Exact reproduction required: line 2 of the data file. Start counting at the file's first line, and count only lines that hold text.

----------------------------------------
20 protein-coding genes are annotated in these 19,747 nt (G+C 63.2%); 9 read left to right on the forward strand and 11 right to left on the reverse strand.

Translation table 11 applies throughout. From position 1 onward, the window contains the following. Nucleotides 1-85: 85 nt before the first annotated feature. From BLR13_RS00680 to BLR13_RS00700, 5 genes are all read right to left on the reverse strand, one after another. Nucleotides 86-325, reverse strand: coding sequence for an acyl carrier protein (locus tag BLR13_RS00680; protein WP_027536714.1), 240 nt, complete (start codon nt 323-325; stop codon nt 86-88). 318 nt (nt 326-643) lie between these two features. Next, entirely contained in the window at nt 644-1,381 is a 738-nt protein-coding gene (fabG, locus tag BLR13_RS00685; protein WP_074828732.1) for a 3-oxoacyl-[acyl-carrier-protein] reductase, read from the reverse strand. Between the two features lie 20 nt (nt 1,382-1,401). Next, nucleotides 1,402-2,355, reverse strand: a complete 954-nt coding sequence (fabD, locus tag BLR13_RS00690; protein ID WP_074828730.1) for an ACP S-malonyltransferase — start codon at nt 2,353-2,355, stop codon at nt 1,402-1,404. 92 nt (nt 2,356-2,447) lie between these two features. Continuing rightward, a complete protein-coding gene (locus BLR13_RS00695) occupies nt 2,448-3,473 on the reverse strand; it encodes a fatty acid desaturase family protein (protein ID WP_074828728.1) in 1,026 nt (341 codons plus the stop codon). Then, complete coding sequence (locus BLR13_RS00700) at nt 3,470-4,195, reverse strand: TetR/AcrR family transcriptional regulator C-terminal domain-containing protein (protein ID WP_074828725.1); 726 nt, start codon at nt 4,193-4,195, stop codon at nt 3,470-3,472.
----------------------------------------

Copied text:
Translation table 11 applies throughout. From position 1 onward, the window contains the following. Nucleotides 1-85: 85 nt before the first annotated feature. From BLR13_RS00680 to BLR13_RS00700, 5 genes are all read right to left on the reverse strand, one after another. Nucleotides 86-325, reverse strand: coding sequence for an acyl carrier protein (locus tag BLR13_RS00680; protein WP_027536714.1), 240 nt, complete (start codon nt 323-325; stop codon nt 86-88). 318 nt (nt 326-643) lie between these two features. Next, entirely contained in the window at nt 644-1,381 is a 738-nt protein-coding gene (fabG, locus tag BLR13_RS00685; protein WP_074828732.1) for a 3-oxoacyl-[acyl-carrier-protein] reductase, read from the reverse strand. Between the two features lie 20 nt (nt 1,382-1,401). Next, nucleotides 1,402-2,355, reverse strand: a complete 954-nt coding sequence (fabD, locus tag BLR13_RS00690; protein ID WP_074828730.1) for an ACP S-malonyltransferase — start codon at nt 2,353-2,355, stop codon at nt 1,402-1,404. 92 nt (nt 2,356-2,447) lie between these two features. Continuing rightward, a complete protein-coding gene (locus BLR13_RS00695) occupies nt 2,448-3,473 on the reverse strand; it encodes a fatty acid desaturase family protein (protein ID WP_074828728.1) in 1,026 nt (341 codons plus the stop codon). Then, complete coding sequence (locus BLR13_RS00700) at nt 3,470-4,195, reverse strand: TetR/AcrR family transcriptional regulator C-terminal domain-containing protein (protein ID WP_074828725.1); 726 nt, start codon at nt 4,193-4,195, stop codon at nt 3,470-3,472.